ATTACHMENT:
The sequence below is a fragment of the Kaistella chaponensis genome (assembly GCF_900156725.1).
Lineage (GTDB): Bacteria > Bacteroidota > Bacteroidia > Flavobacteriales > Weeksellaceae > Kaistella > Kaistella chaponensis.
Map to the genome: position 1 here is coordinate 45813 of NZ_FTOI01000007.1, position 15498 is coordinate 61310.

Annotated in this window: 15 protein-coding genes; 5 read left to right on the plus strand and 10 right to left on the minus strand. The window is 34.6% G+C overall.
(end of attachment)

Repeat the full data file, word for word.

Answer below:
The sequence below is a fragment of the Kaistella chaponensis genome (assembly GCF_900156725.1).
Lineage (GTDB): Bacteria > Bacteroidota > Bacteroidia > Flavobacteriales > Weeksellaceae > Kaistella > Kaistella chaponensis.
Map to the genome: position 1 here is coordinate 45813 of NZ_FTOI01000007.1, position 15498 is coordinate 61310.

Annotated in this window: 15 protein-coding genes; 5 read left to right on the plus strand and 10 right to left on the minus strand. The window is 34.6% G+C overall.